Saskatoon’s Street Meet Festival: challenging perceptions of public art
In this issueEngage - Volume 4, Issue 2, Winter 2014
For many, the term “graffiti” conjures up a variety of negative stereotypes, but Saskatoon resident Keeley Haftner is working hard to change that perception.
This past summer, from July 5-7, 2013, Haftner collaborated with Saskatoon’s AKA Gallery and a group of renowned artists to create Saskatoon’s first annual street meet Festival. The Festival, held in the Riversdale area of the city, focused on street, public and graffiti art, and highlighted the work of four Canadian artists: Robyn love, a yarn bomber and performance artist from Newfoundland; Shelley Miller, an icing muralist from Montreal; Corey Bulpitt, a Haida graffiti artist from Vancouver; and David Lariviere, a local public intervention artist, working out of Saskatoon’s PAVED Arts Centre.
The street meet Festival also featured a keynote address from Art Historian Dr. Anna Waclawek from Concordia University. Known for her expertise related to the medium, Waclawek’s book Graffiti and Street Art touches on street art and graffiti examples from around the world. “It was important for us to bring her in to contextualize the street art concept for the audience,” Haftner says.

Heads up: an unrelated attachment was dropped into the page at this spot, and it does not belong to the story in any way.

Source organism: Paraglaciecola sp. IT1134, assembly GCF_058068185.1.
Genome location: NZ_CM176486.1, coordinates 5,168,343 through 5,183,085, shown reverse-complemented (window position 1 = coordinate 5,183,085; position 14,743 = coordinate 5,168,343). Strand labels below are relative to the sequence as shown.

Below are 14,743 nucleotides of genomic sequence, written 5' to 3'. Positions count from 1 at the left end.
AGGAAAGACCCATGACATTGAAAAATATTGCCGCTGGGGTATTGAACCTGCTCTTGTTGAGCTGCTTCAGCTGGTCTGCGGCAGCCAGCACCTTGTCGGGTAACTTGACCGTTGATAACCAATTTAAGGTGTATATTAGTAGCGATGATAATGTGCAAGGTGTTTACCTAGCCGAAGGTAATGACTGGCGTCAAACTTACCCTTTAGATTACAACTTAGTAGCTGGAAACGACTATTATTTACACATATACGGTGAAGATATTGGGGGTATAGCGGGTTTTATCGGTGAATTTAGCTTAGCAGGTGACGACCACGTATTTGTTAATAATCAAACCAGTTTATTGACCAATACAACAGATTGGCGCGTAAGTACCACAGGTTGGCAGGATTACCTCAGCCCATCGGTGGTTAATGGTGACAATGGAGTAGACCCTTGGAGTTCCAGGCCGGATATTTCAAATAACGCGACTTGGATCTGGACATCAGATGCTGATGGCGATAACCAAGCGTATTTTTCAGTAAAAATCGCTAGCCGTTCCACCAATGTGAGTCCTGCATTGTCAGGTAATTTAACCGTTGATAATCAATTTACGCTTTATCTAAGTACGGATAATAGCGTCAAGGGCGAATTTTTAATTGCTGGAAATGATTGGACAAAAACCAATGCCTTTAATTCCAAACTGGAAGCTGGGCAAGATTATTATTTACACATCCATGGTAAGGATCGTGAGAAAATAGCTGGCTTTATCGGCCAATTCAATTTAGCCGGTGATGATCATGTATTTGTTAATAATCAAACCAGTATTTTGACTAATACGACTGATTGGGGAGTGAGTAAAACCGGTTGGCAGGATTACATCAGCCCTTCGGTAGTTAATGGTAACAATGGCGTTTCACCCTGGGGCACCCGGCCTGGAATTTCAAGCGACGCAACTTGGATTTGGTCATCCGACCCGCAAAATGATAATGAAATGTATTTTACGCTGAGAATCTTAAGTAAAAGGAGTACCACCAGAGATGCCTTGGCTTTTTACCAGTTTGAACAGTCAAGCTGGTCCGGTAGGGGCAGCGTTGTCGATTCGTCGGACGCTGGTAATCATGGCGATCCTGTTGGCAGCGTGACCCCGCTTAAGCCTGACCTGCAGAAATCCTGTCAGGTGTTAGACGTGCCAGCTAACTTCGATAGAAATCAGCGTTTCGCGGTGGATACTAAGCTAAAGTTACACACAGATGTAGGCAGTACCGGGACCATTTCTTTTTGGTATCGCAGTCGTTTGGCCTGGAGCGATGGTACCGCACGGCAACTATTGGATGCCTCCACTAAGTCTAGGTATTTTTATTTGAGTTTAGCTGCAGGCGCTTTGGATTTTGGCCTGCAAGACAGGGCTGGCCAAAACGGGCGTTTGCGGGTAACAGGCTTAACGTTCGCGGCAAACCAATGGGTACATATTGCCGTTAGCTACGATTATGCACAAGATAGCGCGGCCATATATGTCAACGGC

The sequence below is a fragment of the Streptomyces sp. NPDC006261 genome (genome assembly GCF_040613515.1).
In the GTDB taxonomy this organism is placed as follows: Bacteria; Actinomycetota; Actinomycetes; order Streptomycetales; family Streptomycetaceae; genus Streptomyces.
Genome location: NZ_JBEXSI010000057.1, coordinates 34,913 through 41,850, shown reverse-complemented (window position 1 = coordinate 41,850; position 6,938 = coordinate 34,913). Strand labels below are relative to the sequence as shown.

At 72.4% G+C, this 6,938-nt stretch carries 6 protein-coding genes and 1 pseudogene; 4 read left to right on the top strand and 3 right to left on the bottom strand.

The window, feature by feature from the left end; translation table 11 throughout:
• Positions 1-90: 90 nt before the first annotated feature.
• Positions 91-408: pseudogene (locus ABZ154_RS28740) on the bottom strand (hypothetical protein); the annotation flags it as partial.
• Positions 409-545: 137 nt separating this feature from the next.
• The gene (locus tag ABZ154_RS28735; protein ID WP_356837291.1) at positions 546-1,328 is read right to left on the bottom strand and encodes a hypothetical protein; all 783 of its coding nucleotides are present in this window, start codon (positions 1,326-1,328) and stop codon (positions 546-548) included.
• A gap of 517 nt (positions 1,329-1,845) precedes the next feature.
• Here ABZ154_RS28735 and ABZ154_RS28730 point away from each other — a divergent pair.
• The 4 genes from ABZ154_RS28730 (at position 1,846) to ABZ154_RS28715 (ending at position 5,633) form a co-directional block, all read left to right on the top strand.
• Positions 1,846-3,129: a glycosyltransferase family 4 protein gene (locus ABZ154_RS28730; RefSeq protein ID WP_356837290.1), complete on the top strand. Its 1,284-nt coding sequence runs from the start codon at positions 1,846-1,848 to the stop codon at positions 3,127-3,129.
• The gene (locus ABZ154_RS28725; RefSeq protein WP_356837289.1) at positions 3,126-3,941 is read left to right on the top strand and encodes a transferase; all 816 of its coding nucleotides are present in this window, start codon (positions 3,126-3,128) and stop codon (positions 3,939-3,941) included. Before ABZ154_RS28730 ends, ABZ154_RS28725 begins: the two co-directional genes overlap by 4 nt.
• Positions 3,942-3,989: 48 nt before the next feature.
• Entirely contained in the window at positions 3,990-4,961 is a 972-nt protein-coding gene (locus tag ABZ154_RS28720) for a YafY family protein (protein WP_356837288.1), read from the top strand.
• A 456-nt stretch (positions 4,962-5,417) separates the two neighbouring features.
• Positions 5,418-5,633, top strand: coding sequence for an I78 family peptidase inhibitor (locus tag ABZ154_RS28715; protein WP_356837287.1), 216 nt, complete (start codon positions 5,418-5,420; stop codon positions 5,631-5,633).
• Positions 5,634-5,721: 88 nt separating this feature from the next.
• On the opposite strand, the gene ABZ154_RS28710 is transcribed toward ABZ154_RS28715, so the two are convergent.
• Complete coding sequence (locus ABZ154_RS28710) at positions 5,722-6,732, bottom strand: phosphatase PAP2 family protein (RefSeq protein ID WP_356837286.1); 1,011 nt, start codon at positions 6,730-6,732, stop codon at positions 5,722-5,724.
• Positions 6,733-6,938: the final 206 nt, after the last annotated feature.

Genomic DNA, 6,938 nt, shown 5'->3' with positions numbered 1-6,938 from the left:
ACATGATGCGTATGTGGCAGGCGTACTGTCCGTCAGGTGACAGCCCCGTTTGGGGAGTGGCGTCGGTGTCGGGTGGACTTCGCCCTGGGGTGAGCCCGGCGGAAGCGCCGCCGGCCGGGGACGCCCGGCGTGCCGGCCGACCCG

Haftner says she approached AKA Gallery with the festival concept one year prior, as a reaction to what she saw as a dominance of permanent sculpture in the city of Saskatoon. “The idea was to provide some [artistic] alternatives [for the public], including more ephemeral works, works of different mediums and more conceptual content than is normally seen around the city,” she says. Haftner says that the festival also provided a forum for open discussion on the purpose of street art, and its systems. “There are a lot of different opinions about what graffiti art is, and there are different stereotypes about it that aren’t true,” she says. “We wanted to have a conversation about it.”
Miller, whose unique, feminine style of tagging involved using edible icing to decorate walls of the city, says the festival provided Saskatoon residents with an opportunity to broaden their interpretation of street art. “For some people, public art still has a negative connotation…it’s very institutionalized, and has had nothing to do with public interest or interaction,” she explains. “But I think that’s changing now.”
Love, who engaged the public with a performance related to Saskatoon’s colonial history, involving a scavenger hunt and her own handmade potash soap, says, “one of the goals of the festival was to foster awareness that ‘public art’ is not just a discreet object placed in a public plaza.”
Other works included a Haida graffiti pod of killer whales, made by Bullpitt, that now graces the back of the AKA Gallery, and a socio-political installation by Lariviere entitled “liquid Bacon”. Local works included Andrew Milne’s travelling museum van and a yarn bombing at Saskatoon’s Hilton Garden Inn by Love and JenSK. Funding pending, Haftner says she hopes next year’s festival will gain an international perspective.
“Besides including local artists, we're looking at bringing in a Filipino artist and an artist from New York,” she says.